Though your business situation may vary, one concept holds true. Segmenting your customers and ensuring you’re hearing the voices that matter most is the key to success.
One of the easiest ways to do this is to connect your feedback tool to your CRM, so you can segment customers by service tier and gain a better understanding of how each of your customer cohorts feels about your business. You can also then confirm that you are hearing from the customers that drive your business forward.
None of the above discounts the importance of having a strong, consistent flow of customer feedback. If you’re getting little to no feedback, try taking these steps to strategically improve your survey response rates.
What role does response rate play when you’re thinking of how you’ll set up your CX program?
Many of our customers are setting up a customer experience program for the first time, with questions on how response rate factors into their program optimization.
Sean Mancillas, the Head of the Delighted Customer Concierge Team, shares his guidance:
“Our role is definitely to help ramp up the volume of feedback by strategizing around best practices and sampling, but also to manage and report on the feedback in a way that can tell an effective story. If you’re getting a 20-25% response rate, but it’s scattered across totally disjointed and unrelated subsets of customers, the feedback is going to be all over the place and will produce super confusing net results – potentially worse than just a lower response rate.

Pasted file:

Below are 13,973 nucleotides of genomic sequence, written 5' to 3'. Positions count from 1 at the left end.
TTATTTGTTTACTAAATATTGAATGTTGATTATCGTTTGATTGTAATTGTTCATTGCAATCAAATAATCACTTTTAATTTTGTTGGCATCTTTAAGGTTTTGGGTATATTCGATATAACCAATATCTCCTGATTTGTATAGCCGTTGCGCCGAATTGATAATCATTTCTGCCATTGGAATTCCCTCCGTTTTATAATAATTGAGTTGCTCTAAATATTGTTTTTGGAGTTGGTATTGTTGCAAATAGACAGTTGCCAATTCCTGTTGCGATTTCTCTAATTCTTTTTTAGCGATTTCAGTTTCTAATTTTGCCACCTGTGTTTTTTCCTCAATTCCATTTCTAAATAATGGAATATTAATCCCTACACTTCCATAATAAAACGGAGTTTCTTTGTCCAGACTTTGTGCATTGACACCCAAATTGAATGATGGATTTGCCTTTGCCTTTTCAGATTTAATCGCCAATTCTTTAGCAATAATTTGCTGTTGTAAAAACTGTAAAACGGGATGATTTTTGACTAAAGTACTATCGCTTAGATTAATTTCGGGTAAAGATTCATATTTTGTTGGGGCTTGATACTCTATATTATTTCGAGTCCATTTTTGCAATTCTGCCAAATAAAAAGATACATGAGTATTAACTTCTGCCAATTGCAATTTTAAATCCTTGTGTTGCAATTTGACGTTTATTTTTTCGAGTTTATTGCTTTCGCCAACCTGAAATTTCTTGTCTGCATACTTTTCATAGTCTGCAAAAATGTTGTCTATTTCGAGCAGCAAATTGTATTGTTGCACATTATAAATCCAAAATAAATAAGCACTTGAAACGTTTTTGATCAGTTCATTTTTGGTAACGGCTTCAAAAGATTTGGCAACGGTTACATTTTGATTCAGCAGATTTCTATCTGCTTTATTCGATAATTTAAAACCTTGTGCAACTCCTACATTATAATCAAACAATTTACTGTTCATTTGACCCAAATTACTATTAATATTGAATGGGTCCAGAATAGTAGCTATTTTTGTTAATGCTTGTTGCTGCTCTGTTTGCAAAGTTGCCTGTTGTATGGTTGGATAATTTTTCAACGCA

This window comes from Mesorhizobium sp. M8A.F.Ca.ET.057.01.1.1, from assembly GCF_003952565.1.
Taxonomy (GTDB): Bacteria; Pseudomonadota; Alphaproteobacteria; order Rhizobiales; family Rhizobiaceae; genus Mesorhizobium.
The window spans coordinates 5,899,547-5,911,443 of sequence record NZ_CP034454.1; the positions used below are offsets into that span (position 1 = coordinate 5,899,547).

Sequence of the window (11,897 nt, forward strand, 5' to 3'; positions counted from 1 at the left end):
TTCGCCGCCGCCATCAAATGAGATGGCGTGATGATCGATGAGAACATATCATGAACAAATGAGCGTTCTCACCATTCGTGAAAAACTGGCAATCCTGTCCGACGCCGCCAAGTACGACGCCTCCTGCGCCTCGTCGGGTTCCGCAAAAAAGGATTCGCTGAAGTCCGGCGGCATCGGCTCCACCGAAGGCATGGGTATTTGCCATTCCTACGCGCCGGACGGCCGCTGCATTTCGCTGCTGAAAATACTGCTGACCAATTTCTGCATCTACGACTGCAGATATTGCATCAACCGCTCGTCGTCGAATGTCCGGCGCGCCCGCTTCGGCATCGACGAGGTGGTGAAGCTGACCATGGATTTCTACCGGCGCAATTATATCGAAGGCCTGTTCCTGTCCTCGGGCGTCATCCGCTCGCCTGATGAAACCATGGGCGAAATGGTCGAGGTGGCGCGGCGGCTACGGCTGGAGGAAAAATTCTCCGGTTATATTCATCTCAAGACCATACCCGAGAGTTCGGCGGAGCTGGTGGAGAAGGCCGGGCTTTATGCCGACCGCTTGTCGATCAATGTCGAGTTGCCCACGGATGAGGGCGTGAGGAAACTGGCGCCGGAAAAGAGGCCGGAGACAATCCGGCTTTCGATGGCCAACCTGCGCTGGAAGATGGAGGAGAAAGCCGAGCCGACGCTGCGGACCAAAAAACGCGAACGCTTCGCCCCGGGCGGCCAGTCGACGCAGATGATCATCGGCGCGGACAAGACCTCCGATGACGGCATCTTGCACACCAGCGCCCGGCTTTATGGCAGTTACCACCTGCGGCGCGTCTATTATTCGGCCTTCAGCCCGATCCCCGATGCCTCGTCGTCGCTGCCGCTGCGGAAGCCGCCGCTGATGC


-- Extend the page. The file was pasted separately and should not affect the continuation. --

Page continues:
When we’re helping on response rates, we’re also working with you to scope your CX program a bit more thoughtfully to specific customer segments (e.g. folks that are more active, with a recent purchase, from X location) – which naturally leads to better engagement and a quality of feedback that can really drive effective reporting and a strong customer narrative.”
How Delighted optimizes our own CX program for maximum feedback
We’ve done quite a bit of work on figuring out how best to reach our audience, and it has paid off. (Check out best practices to follow in this guide on increasing response rates.)
Here are the actual response rates we get when we send surveys out to our own customers to find out how much they like using Delighted.
You can see that we use multiple survey channels – email, web, and iOS SDK – to cast as wide a net as possible. The response rate varies substantially from 5% to 21% depending on the channel. Before we started using iOS SDK surveys, our internal response rate for email surveys was 21%, while for web surveys it was 10%.
Your response rates will fluctuate as you test the best distribution channel for your audience. Since we’re a B2B business with an app, it makes total sense that the iOS SDK channel would be a great way for us to gather NPS feedback.
At the same time, we still want to continue using email and web surveys to capture feedback from stakeholders who aren’t always logged into our platform.
If you’re itching to see how much customer feedback you can gather, try Delighted Survey Templates. Your surveys will be out to customers in minutes!